But I expect that's just as difficult to understand. Trying to get it into a single sentence is probably doomed to failure.

By the way, what is 'unindexed space'?  

athulin
Senior Member
 
 
  

Re: Volume slack vs file system slack; confusing definition

Post Posted: Tue Jul 17, 2012 2:25 pm

We are in agreement in both scenarios, jaclaz.

Two types.

Let's presume OS/Application uses memory for declared data.
Let's also presume D represents data, 0 represents zeroed out data, and X just general disk space.
Also, let's agree that { and } represents beginning and ending of files, and | represents "clusters" (or whatever the chunking is for the storage media).
Finally, the underlined characters are slack space as I understand it in each scenario.

Type 1:
Memory content:
DDDDD00000DDDDDDDDDDD
Disk content allocated to the "file" (declared size to OS):
|{DDDDD|DDDDD|DDDDD|D}XXXX|XXXXX

Type 2:
Memory content:
DDDDDDDDDDDDDDDD
Disk content allocated to the "file" (declared size to OS):
|{DDDDD|00000|DDDDD|DDDDD|DXXXXX|}XXXXXX

In type 1, it is simply a "compression". This is what most people understand under sparse files.

In type 2, the OS/application reserves disk space in essence for its own use. We used this in large scale distributed databases to prevent running out of storage before the systems can fully synchronize. In some implementation the allocate space is wiped, and in some other, the OS is told "this is part of the file", yet nothing is really written to it - until needed.

In either case, the OS or file system does not know that actual data content size.

In type 1, the slack is outside of the file.
In type 2, the slack is inside of the file. Note that type 2 may still have an outside slack (but in my experience this is not the case, as apps tend to take advantage of the storage segmentation).  

jhup
Senior Member
 
 
  

Re: Volume slack vs file system slack; confusing definition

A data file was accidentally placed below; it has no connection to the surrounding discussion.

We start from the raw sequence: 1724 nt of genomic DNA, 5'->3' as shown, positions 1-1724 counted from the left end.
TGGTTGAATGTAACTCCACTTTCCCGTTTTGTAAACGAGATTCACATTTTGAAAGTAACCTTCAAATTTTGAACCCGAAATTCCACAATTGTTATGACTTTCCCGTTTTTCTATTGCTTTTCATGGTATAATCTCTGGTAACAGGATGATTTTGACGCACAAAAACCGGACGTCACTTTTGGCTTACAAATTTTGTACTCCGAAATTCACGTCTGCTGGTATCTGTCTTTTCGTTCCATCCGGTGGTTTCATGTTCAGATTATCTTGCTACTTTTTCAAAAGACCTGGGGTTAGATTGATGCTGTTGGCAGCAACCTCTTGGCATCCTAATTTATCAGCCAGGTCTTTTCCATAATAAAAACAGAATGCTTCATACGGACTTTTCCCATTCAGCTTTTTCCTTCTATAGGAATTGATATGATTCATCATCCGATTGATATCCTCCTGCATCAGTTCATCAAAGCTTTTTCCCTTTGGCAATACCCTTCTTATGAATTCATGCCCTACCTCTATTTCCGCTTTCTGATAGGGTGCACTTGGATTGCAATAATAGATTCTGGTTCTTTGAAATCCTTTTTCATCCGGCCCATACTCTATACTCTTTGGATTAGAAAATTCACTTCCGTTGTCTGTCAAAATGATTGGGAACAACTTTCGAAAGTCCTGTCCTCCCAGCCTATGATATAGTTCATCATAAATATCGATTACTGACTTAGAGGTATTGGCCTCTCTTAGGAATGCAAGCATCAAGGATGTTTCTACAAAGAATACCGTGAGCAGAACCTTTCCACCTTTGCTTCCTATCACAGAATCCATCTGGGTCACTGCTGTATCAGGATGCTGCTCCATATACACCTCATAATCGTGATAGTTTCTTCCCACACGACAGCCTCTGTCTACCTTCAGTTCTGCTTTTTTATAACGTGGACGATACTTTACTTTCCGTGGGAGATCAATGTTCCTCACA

Post Posted: Tue Jul 17, 2012 2:43 pm

- athulin

valid data file slack -- file slack created by NTFS when a file is extended by a number of zero bytes through the use of the system call SetValidData(). While a suitable number of clusters are allocated and added to the file to support the extra bytes, the previous cluster contents is not wiped. Instead NTFS uses special code to ensures that any attempt to read from the additional bytes result in a suitable number of programmatically zeroed bytes, instead of actual cluster content. Not until the program writes to one (or more) of these clusters will they be initialized and from there on be treated as 'normal' clusters.


File slack is created by many other file systems, not just NTFS.
What is "SetValidData()"? In what programming language? The only system calls I know of for disk are INT 13h calls . . .

Mr. Green

My point - i think you overcomplicated it.  

jhup
Senior Member
 
 
  

Re: Volume slack vs file system slack; confusing definition

Post Posted: Wed Jul 18, 2012 4:52 am

- jhup
File slack is created by many other file systems, not just NTFS.


At present, the only known source of this particular type of slack is NTFS. Strictly speaking, it has only been verified for Windows; status on non-Microsoft implementations of NTFS is still unknown.

What is "SetValidData()"?


A Microsoft Windows system call -- though 'system call' should not necessary be interpreted to mean 'kernel call' or 'BIOS call'. It's implemented by 'kernel32.dll' -- that's why I call it a system call. You find the details in the usual MS places -- try googling for 'MSDN SetValidData' for one possibility.

I know that EnCase 6 supports this kind of file system structure, though it's not classed as file slack. I'm less sure what EnCase 7 does, though it probably does the same, and I have no idea how other forensic suites or toolkits deal with it.

My point - i think you overcomplicated it.


It may not be a type of file slack that is the most important thing to get right in a list of definitions of slack in general, true. But it does belong on a list of types of file slack.  

athulin
Senior Member
 
 
  

Re: Volume slack vs file system slack; confusing definition

Post Posted: Wed Jul 18, 2012 5:13 am

- jhup

Type 1: [...]
Type 2: [...]


Just to make sure, SetValidData() creates a structure that could be called Type 3:

Memory content: (added spaces for legibility)
DDDD DDDD DDDD DDD0 000
Disk content allocated to the "file" (declared size to OS):
|{DDDD|DDDD|DDDD|DDDX|XXX}X|  

athulin
Senior Member